The local kindy

Lately the children have taken to playing in the hire car, which unfortunately has to be returned today. This afternoon Elizabeth fell out of it, head first onto the concrete driveway. She is fine but has some impressive grazing to her forehead. I have nothing in the way of first-aid here, not even a band aid, so we went off to the supermarket in search of antiseptic cream. At the supermarket, Daniel spotted a pizza for meat lovers and with mouth-watering determination, asked that we buy it. The two of them managed to devour half of it.

We visited the local kindy yesterday and have managed to come to an agreeable solution which will allow Daniel to attend. He can attend on days when one or more children are absent which in reality is pretty much everyday. For a kindy with 45 children there is always at least one child off sick on any given day. On the rare days that all kids are there, he can still attend but I would need to stay with him and this is fine too. The kindy is about 20m from our house which is very convenient. When we arrived Daniel said “Yes, this will be my kindy” so it meets his approval too.

This particular kindy is bursting at the seams as is the local school. Pt. Chevalier is going through a population explosion of predominantly young families. The kindy would not normally let children start on the sick days of other kids because there is an extensive waiting list and all those other families would want the same treatment, but because we are from Christchurch….I only need to tell people here we are from Christchurch and we get “the look” and “Oh, you’re from Christchurch….” and the sort of sympathetic, pitiful gaze someone might give you if you told them you’d just lost a family member or were dying of cancer. I’m not entirely sure what the cancer or death in the family look is as neither of these things has happened to me but I imagine it’s not so unlike you’re from earthquake-central look. I wonder whether Aucklanders realise that one day they’ll be the recipients of that gaze. When the volcanic field springs to life again and destroys lives, homes and infrastructure.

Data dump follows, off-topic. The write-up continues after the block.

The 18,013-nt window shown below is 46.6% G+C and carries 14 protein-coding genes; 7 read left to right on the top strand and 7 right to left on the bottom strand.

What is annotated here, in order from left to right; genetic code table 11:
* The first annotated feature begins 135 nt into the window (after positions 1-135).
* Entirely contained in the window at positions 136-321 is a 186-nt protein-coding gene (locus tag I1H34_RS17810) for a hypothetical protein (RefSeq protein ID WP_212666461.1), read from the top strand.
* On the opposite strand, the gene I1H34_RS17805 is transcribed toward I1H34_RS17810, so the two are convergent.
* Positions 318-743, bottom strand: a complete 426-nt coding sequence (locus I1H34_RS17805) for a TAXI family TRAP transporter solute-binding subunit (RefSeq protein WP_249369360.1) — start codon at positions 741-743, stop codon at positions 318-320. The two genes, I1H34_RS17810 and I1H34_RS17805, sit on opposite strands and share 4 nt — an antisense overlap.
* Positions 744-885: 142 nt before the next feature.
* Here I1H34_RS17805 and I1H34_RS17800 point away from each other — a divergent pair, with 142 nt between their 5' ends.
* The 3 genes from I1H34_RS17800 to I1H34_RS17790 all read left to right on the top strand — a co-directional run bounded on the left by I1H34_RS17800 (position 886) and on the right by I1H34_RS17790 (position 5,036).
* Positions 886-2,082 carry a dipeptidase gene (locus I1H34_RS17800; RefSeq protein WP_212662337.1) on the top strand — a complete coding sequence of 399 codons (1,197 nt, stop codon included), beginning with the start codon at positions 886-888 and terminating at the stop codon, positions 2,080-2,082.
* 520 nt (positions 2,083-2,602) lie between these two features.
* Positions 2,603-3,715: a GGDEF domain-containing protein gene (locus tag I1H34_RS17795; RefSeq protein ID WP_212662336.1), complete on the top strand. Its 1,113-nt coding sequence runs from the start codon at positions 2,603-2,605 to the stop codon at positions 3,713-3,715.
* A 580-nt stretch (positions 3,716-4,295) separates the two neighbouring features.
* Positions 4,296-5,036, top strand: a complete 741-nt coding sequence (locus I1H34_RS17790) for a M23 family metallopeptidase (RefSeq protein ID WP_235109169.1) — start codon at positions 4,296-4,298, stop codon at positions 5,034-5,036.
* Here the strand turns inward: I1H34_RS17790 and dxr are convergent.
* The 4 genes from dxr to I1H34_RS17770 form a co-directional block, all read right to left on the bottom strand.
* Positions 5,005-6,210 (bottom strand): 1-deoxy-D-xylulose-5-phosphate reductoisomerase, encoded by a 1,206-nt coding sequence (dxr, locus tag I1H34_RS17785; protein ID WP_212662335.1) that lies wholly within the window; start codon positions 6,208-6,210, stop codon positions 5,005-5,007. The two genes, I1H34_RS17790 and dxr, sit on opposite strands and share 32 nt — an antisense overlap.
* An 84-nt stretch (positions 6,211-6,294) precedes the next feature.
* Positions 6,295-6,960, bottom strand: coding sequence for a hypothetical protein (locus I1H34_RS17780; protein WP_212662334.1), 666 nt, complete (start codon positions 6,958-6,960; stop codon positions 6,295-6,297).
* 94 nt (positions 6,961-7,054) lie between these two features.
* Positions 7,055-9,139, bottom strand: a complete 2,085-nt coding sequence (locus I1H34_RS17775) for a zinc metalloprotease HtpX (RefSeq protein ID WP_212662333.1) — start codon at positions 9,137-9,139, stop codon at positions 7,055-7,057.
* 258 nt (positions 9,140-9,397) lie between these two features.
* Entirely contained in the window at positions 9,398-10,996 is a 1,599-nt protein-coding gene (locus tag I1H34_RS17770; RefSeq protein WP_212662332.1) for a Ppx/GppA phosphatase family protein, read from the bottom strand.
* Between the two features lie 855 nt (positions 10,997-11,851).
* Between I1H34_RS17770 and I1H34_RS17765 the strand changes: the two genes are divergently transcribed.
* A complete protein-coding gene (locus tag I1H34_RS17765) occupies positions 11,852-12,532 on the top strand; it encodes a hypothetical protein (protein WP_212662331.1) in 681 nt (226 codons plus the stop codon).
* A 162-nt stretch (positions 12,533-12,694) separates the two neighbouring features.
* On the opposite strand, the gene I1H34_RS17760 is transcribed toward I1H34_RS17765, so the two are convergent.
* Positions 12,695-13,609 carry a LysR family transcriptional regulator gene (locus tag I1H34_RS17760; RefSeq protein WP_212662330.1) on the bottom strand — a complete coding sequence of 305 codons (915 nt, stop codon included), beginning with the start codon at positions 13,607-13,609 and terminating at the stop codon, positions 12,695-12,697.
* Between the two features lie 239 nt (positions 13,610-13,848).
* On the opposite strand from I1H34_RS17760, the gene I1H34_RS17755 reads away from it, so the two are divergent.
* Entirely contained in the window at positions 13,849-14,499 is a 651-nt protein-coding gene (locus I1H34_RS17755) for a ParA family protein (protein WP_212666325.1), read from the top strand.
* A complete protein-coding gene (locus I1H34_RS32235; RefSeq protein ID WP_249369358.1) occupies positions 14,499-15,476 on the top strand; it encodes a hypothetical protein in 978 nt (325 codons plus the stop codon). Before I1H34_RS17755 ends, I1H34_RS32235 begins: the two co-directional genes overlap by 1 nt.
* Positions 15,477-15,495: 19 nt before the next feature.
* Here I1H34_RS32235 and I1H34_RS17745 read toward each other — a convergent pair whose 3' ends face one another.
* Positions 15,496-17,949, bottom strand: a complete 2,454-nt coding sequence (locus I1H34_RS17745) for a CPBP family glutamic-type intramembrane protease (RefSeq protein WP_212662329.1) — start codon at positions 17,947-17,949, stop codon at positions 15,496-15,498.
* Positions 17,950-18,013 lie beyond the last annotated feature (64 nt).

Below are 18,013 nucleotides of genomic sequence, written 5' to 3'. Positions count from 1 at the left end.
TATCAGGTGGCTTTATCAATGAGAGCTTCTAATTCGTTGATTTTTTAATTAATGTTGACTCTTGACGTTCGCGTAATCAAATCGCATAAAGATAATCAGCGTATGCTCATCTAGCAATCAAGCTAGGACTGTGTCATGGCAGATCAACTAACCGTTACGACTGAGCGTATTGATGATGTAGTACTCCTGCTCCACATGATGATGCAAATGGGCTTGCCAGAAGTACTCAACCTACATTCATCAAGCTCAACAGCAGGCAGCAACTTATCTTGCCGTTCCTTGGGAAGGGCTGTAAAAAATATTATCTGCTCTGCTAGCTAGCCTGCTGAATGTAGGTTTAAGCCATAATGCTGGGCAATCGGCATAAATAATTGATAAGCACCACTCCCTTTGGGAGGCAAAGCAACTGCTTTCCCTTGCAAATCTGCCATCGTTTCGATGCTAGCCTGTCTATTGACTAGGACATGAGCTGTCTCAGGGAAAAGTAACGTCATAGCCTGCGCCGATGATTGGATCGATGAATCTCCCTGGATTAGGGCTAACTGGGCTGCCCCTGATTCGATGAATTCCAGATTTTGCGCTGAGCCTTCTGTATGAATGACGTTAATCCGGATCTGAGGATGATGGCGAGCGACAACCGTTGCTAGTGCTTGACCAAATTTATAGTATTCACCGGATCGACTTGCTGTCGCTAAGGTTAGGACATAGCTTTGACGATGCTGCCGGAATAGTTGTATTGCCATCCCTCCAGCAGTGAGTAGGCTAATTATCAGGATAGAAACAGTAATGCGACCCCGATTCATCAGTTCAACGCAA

A friend of mine took some photos of our house in Christchurch before all the snow melted. Here they are:

It won’t be our house for much longer. The new owners take possession end of next week.